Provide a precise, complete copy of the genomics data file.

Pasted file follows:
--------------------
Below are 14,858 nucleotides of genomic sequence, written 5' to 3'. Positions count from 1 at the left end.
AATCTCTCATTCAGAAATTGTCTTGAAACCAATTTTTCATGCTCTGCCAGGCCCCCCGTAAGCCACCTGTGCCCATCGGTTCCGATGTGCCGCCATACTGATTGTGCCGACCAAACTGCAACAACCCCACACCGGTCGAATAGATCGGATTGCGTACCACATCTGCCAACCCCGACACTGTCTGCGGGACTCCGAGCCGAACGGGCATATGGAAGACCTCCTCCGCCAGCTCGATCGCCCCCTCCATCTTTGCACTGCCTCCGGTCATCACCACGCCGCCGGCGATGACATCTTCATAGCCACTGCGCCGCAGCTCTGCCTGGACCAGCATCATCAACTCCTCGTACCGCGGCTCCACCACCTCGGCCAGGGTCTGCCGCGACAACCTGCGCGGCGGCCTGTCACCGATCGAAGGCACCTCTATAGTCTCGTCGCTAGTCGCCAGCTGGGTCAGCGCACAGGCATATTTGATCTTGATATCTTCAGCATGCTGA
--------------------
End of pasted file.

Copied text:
Below are 14,858 nucleotides of genomic sequence, written 5' to 3'. Positions count from 1 at the left end.
AATCTCTCATTCAGAAATTGTCTTGAAACCAATTTTTCATGCTCTGCCAGGCCCCCCGTAAGCCACCTGTGCCCATCGGTTCCGATGTGCCGCCATACTGATTGTGCCGACCAAACTGCAACAACCCCACACCGGTCGAATAGATCGGATTGCGTACCACATCTGCCAACCCCGACACTGTCTGCGGGACTCCGAGCCGAACGGGCATATGGAAGACCTCCTCCGCCAGCTCGATCGCCCCCTCCATCTTTGCACTGCCTCCGGTCATCACCACGCCGCCGGCGATGACATCTTCATAGCCACTGCGCCGCAGCTCTGCCTGGACCAGCATCATCAACTCCTCGTACCGCGGCTCCACCACCTCGGCCAGGGTCTGCCGCGACAACCTGCGCGGCGGCCTGTCACCGATCGAAGGCACCTCTATAGTCTCGTCGCTAGTCGCCAGCTGGGTCAGCGCACAGGCATATTTGATCTTGATATCTTCAGCATGCTGA